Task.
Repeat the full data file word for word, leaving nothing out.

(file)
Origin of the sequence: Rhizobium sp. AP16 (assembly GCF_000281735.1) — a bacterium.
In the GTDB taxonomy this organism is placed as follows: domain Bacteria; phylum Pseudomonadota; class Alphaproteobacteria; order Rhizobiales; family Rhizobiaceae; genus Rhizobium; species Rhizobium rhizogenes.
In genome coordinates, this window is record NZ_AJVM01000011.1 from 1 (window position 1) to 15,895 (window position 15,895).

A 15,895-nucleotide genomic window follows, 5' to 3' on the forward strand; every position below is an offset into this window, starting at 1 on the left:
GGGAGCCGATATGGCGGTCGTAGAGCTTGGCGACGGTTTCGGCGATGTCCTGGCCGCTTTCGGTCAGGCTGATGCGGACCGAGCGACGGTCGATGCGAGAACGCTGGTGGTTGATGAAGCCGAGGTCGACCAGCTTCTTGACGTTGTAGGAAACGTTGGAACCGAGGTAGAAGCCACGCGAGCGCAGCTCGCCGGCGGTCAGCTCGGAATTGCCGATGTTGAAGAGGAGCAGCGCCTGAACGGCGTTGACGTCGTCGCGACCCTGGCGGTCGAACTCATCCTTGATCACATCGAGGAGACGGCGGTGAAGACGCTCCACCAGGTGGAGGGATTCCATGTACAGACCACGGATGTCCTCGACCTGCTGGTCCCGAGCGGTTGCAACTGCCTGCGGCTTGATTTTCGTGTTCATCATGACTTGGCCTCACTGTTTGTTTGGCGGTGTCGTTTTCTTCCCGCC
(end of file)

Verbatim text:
Origin of the sequence: Rhizobium sp. AP16 (assembly GCF_000281735.1) — a bacterium.
In the GTDB taxonomy this organism is placed as follows: domain Bacteria; phylum Pseudomonadota; class Alphaproteobacteria; order Rhizobiales; family Rhizobiaceae; genus Rhizobium; species Rhizobium rhizogenes.
In genome coordinates, this window is record NZ_AJVM01000011.1 from 1 (window position 1) to 15,895 (window position 15,895).

A 15,895-nucleotide genomic window follows, 5' to 3' on the forward strand; every position below is an offset into this window, starting at 1 on the left:
GGGAGCCGATATGGCGGTCGTAGAGCTTGGCGACGGTTTCGGCGATGTCCTGGCCGCTTTCGGTCAGGCTGATGCGGACCGAGCGACGGTCGATGCGAGAACGCTGGTGGTTGATGAAGCCGAGGTCGACCAGCTTCTTGACGTTGTAGGAAACGTTGGAACCGAGGTAGAAGCCACGCGAGCGCAGCTCGCCGGCGGTCAGCTCGGAATTGCCGATGTTGAAGAGGAGCAGCGCCTGAACGGCGTTGACGTCGTCGCGACCCTGGCGGTCGAACTCATCCTTGATCACATCGAGGAGACGGCGGTGAAGACGCTCCACCAGGTGGAGGGATTCCATGTACAGACCACGGATGTCCTCGACCTGCTGGTCCCGAGCGGTTGCAACTGCCTGCGGCTTGATTTTCGTGTTCATCATGACTTGGCCTCACTGTTTGTTTGGCGGTGTCGTTTTCTTCCCGCC